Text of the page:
Whenever the body is growing, repairing or replacing tissue, proteins are involved. They are found in your skin, bones, muscle and all your organ tissue. The body prefers to reserve its protein stores for functional purposes rather than breaking them down to use as energy. Training for an endurance event increases your protein requirements, as your body is continually repairing and adapting in response to each session. Adequate protein intake is very important to keep up with these changes and ensure that protein synthesis is supported for quick recovery and optimal performance. Your protein requirements will depend on many factors including gender, size, muscle mass, activity level and training intensity. Check out the Healthy Chef protein calculator here to work out your individual daily requirement as well as the best sources of protein.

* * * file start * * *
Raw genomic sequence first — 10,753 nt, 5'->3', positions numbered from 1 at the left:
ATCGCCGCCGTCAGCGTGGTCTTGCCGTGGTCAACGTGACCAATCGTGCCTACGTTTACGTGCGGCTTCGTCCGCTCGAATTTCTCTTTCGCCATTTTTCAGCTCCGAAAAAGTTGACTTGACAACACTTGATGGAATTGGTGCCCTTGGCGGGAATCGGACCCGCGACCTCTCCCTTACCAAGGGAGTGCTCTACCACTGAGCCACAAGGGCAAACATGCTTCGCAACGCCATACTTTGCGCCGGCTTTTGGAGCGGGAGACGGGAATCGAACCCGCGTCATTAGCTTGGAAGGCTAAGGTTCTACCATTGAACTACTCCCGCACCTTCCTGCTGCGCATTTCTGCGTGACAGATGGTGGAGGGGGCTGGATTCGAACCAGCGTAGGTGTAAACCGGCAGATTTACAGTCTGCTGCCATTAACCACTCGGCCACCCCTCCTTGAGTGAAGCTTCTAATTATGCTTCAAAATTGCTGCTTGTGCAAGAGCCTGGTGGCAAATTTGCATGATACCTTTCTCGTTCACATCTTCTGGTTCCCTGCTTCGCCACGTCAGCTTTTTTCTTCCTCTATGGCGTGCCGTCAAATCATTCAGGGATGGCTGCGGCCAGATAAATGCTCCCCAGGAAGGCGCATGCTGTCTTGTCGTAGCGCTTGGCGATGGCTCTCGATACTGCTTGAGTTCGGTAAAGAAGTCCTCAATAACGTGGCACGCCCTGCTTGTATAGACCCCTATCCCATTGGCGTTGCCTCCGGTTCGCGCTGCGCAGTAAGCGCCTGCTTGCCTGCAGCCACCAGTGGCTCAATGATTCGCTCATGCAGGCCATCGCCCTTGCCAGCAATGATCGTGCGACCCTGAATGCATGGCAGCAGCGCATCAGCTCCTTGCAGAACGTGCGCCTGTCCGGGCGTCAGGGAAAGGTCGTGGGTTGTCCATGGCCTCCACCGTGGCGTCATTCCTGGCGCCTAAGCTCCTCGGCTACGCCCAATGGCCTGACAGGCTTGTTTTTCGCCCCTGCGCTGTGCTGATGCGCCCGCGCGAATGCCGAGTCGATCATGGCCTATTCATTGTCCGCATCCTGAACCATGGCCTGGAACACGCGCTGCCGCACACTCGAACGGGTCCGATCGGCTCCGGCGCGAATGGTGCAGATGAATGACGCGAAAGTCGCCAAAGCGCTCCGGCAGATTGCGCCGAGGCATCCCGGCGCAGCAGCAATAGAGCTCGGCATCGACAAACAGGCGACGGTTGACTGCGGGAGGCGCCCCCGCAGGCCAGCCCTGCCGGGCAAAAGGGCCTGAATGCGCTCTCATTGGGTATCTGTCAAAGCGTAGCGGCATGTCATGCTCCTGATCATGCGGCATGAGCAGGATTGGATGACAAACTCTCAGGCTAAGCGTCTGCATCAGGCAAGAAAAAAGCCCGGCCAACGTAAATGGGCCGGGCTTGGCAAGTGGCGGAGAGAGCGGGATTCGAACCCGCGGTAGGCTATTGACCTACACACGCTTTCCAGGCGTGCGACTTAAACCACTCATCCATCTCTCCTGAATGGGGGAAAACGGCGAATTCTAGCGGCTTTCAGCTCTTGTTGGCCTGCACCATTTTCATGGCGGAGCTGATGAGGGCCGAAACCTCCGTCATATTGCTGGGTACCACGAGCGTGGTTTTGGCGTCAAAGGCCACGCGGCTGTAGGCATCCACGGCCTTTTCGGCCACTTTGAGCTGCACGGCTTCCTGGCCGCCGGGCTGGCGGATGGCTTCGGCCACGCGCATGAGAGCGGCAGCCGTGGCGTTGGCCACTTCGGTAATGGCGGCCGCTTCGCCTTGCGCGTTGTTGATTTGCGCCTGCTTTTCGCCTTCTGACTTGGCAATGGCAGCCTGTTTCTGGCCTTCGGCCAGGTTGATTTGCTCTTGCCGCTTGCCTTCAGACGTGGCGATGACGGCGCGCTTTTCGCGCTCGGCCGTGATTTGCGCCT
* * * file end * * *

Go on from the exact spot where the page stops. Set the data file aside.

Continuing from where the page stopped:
Fat’s are essential for digestion, vitamin absorption, hormone production and immune health. Fat is the other primary fuel for working muscles during exercise. Fats are the building blocks for cell walls and hormones, transporters of vitamins A, D, E, K and essential for bone and immune health. Inadequate fat stores and intake can lead to major health complications. My favourites are the Mediterranean style mono-unsaturated (oleic) oils and omega 3 oils which are anti-inflammatory to the body and can help the fight against diabetes, cardiovascular disease, help lower cholesterol, reduce high blood pressure, nourish the immune system and reduce symptoms of arthritis and depression. Studies show that these healthy fats are associated with a longer healthy life. Top of my list are cold pressed extra virgin olive oil, macadamia nuts, avocado, flaxseeds, walnuts and almonds.